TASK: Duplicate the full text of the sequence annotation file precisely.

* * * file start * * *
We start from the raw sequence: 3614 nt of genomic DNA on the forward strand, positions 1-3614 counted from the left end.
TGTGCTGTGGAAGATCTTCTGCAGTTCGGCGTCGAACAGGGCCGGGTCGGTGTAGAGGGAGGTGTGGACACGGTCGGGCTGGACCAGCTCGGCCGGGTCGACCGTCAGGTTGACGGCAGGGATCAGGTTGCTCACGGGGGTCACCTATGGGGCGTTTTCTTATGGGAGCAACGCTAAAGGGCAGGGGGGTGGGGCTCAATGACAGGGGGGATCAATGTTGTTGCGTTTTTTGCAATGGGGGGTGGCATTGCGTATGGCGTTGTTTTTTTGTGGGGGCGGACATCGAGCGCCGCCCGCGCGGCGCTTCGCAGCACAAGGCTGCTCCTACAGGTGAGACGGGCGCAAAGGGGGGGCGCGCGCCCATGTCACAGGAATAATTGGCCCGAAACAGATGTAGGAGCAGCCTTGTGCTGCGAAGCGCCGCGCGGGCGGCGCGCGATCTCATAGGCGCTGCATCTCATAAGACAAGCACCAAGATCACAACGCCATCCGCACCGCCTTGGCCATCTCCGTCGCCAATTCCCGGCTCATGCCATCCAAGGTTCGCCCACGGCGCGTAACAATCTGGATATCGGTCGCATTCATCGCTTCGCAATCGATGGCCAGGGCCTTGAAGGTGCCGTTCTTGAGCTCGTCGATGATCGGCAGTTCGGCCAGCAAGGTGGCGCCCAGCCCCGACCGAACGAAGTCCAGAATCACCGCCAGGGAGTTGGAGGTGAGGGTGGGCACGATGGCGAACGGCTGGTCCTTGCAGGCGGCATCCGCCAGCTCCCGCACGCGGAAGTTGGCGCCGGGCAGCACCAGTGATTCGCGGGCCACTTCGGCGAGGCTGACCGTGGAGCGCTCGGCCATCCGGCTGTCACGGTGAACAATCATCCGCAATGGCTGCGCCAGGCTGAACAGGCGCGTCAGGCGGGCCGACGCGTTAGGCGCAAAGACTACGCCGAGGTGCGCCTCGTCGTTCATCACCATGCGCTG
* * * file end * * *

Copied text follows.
We start from the raw sequence: 3614 nt of genomic DNA on the forward strand, positions 1-3614 counted from the left end.
TGTGCTGTGGAAGATCTTCTGCAGTTCGGCGTCGAACAGGGCCGGGTCGGTGTAGAGGGAGGTGTGGACACGGTCGGGCTGGACCAGCTCGGCCGGGTCGACCGTCAGGTTGACGGCAGGGATCAGGTTGCTCACGGGGGTCACCTATGGGGCGTTTTCTTATGGGAGCAACGCTAAAGGGCAGGGGGGTGGGGCTCAATGACAGGGGGGATCAATGTTGTTGCGTTTTTTGCAATGGGGGGTGGCATTGCGTATGGCGTTGTTTTTTTGTGGGGGCGGACATCGAGCGCCGCCCGCGCGGCGCTTCGCAGCACAAGGCTGCTCCTACAGGTGAGACGGGCGCAAAGGGGGGGCGCGCGCCCATGTCACAGGAATAATTGGCCCGAAACAGATGTAGGAGCAGCCTTGTGCTGCGAAGCGCCGCGCGGGCGGCGCGCGATCTCATAGGCGCTGCATCTCATAAGACAAGCACCAAGATCACAACGCCATCCGCACCGCCTTGGCCATCTCCGTCGCCAATTCCCGGCTCATGCCATCCAAGGTTCGCCCACGGCGCGTAACAATCTGGATATCGGTCGCATTCATCGCTTCGCAATCGATGGCCAGGGCCTTGAAGGTGCCGTTCTTGAGCTCGTCGATGATCGGCAGTTCGGCCAGCAAGGTGGCGCCCAGCCCCGACCGAACGAAGTCCAGAATCACCGCCAGGGAGTTGGAGGTGAGGGTGGGCACGATGGCGAACGGCTGGTCCTTGCAGGCGGCATCCGCCAGCTCCCGCACGCGGAAGTTGGCGCCGGGCAGCACCAGTGATTCGCGGGCCACTTCGGCGAGGCTGACCGTGGAGCGCTCGGCCATCCGGCTGTCACGGTGAACAATCATCCGCAATGGCTGCGCCAGGCTGAACAGGCGCGTCAGGCGGGCCGACGCGTTAGGCGCAAAGACTACGCCGAGGTGCGCCTCGTCGTTCATCACCATGCGCTG